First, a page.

Robert Lanza

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Robert P. Lanza
Robert Lanza in laboratory.JPG
Lanza at a laboratory in October 2009.
Born Robert Lanza
(1956-02-11) February 11, 1956 (age 62)
Boston, Massachusetts, U.S.
Residence Clinton, Massachusetts, U.S.
Nationality American
Alma mater University of Pennsylvania
Known for Stem cell biology, cloning,
tissue engineering, biocentric universe
Scientific career
Institutions Astellas Institute for Regenerative Medicine, Wake Forest University School of Medicine
Influences Jonas Salk, Christiaan Barnard,
and B. F. Skinner

Robert Lanza (born 11 February 1956) is an American medical doctor and scientist. He is currently Head of Astellas Global Regenerative Medicine,[1] and is Chief Scientific Officer of the Astellas Institute for Regenerative Medicine and Adjunct Professor at Wake Forest University School of Medicine.

Early life and education[edit]

Lanza was born in Boston, Massachusetts, and grew up south of there, in Stoughton, Massachusetts. Lanza "altered the genetics of chickens in his basement," and came to the attention of Harvard Medical School researchers when he appeared at the university with his results. Jonas Salk, B. F. Skinner, and Christiaan Barnard [needs citation] mentored Lanza over the next ten years.[2] Lanza attended the University of Pennsylvania, receiving BA and MD degrees. There, he was a Benjamin Franklin Scholar and a University Scholar. Lanza was also a Fulbright Scholar. He currently resides in Clinton, Massachusetts.


Lanza being interviewed by Barbara Walters in 2007.

Stem cell research[edit]

Lanza was part of the team that cloned the world's first early stage human embryos,[3][4] as well as the first to successfully generate stem cells from adults using somatic-cell nuclear transfer (therapeutic cloning).[5][6]

Lanza demonstrated that techniques used in preimplantation genetic diagnosis could be used to generate embryonic stem cells without embryonic destruction.[7]

In 2001, he was also the first to clone an endangered species (a Gaur),[8] and in 2003, he cloned an endangered wild ox (a Banteng)[9] from the frozen skin cells of an animal that had died at the San Diego Zoo nearly a quarter-of-a-century earlier.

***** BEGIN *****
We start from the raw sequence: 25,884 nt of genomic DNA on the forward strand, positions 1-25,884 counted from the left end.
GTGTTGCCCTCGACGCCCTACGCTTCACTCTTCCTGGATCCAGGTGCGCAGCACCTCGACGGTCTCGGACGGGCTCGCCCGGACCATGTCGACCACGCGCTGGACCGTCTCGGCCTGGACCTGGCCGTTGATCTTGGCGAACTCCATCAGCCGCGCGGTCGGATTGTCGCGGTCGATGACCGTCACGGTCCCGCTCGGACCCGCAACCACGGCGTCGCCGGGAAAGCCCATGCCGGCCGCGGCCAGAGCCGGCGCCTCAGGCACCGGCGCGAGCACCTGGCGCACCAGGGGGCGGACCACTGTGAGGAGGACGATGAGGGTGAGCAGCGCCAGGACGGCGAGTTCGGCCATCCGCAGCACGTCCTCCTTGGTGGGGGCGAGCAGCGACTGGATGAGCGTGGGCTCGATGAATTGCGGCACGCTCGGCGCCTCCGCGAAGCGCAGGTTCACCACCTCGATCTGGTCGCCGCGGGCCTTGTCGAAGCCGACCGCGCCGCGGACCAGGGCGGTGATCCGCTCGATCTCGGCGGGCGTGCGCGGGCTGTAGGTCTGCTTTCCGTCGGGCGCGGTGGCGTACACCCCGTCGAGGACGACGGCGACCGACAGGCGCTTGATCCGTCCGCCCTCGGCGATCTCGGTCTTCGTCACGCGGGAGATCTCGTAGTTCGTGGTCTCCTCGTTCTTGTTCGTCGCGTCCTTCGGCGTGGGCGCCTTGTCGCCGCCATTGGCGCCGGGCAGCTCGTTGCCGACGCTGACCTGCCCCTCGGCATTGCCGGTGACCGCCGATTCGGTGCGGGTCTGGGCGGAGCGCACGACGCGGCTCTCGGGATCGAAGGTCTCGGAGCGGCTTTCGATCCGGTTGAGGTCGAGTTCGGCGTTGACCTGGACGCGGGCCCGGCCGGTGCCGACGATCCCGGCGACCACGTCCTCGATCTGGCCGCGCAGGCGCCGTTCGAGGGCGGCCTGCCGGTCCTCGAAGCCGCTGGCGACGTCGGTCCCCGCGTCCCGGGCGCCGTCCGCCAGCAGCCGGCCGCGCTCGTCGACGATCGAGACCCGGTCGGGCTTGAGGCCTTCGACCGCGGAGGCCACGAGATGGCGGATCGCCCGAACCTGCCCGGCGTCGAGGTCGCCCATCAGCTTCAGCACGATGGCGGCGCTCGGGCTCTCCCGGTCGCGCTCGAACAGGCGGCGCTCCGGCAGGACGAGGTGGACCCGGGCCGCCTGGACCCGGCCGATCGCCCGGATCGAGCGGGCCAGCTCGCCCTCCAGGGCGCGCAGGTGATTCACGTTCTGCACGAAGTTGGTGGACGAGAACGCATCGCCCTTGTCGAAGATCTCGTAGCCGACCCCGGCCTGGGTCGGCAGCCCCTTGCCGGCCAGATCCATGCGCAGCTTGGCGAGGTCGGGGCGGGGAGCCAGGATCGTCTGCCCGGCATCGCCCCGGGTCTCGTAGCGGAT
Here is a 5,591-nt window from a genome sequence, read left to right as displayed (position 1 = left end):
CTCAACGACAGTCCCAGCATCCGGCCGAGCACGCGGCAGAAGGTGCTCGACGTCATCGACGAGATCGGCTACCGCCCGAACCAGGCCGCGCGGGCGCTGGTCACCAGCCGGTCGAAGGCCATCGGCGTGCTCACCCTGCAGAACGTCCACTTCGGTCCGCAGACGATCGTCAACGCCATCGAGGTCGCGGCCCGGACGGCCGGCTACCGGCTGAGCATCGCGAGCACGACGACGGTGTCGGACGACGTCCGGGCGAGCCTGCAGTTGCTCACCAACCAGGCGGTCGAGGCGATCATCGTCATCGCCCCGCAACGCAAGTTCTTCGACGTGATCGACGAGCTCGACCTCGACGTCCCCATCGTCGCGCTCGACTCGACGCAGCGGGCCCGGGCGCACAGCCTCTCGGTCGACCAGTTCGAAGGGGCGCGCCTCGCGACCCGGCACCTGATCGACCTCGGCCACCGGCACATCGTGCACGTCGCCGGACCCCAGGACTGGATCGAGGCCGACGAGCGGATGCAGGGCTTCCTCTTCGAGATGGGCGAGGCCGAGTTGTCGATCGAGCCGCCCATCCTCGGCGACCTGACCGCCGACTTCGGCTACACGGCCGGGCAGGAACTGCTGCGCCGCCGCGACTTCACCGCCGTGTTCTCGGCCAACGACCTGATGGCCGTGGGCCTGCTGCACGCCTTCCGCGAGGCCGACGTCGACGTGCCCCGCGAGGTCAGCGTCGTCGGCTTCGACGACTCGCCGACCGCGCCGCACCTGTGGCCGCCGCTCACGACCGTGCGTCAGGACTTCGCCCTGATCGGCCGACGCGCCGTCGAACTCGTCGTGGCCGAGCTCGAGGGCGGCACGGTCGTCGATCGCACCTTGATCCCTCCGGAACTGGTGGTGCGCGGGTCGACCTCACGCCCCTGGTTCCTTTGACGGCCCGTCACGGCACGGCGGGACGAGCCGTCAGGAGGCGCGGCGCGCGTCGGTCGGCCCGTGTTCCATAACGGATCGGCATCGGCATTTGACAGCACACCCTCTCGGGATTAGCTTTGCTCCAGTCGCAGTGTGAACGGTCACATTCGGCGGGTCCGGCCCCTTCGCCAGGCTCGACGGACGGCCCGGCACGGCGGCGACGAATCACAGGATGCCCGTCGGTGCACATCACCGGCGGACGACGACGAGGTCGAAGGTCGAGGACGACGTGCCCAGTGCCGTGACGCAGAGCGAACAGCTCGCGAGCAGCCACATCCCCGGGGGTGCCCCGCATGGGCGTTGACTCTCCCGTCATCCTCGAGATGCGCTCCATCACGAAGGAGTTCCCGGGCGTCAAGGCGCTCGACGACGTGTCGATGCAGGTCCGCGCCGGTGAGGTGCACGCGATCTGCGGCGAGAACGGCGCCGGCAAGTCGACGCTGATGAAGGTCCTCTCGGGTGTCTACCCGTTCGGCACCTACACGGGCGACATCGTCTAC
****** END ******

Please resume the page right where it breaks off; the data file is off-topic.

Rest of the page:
Lanza and his colleagues were the first to demonstrate that nuclear transplantation could be used to reverse the aging process[10] and to generate immune-compatible tissues, including the first organ grown in the laboratory from cloned cells.[11]

Lanza showed that it is feasible to generate functional oxygen-carrying red blood cells from human embryonic stem cells under conditions suitable for clinical scale-up. The blood cells could potentially serve as a source of “universal” blood.[12][13]

His team discovered how to generate functional hemangioblasts (a population of "ambulance" cells[14]) from human embryonic stem cells. In animals, these cells quickly repaired vascular damage, cutting the death rate after a heart attack in half and restoring the blood flow to ischemic limbs that might otherwise have required amputation.[15]

Recently, Lanza and a team led by Kwang-Soo Kim at Harvard University reported a safe method for generating induced pluripotent stem (iPS) cells.[16] Human iPS cells were created from skin cells by direct delivery of proteins, thus eliminating the harmful risks associated with genetic and chemical manipulation. This new method provides a potentially safe source of patient-specific stem cells for translation into the clinic.[17] Lanza and Advanced Cell Technology expect to start the process for regulatory approval of what experts said would be the first human trial involving induced pluripotent (iPS) stem cells created by reprogramming adult cells back to an embryonic-like state. They want to test blood-clotting particles, called platelets, made from such reprogrammed cells. Platelets don't carry the risk of genetic defects because they don't have DNA.[18]

Clinical trials for blindness[edit]

Lanza’s team at Advanced Cell Technology has succeeded in getting stem cells to grow into retinal cells.[19] With this technology, some forms of blindness may be curable,[20] including macular degeneration and Stargardt disease, currently untreatable eye diseases that cause blindness in teenagers, young adults, and the elderly.

Advanced Cell Technology has received approval from the Food and Drug Administration for human trials using human embryonic stem cells to treat degenerative eye diseases.[21][22] This treatment for eye disease uses stem cells to re-create a type of cell in the retina that supports the photoreceptor cells needed for vision. These cells, called retinal pigment epithelium (RPE), are often the first to die off in age-related macular degeneration and other eye diseases, which in turn leads to loss of vision. Several years ago, Lanza’s team found that human embryonic stem cells could be a source of RPE cells, and subsequent studies found that these cells could restore vision in animal models of macular degeneration.[23]

In recent studies, the same team of researchers showed that their stem-cell therapy provides a long-term benefit in animal models of vision loss.[24] The retinal cells achieved near normal function in animals that otherwise would have gone blind.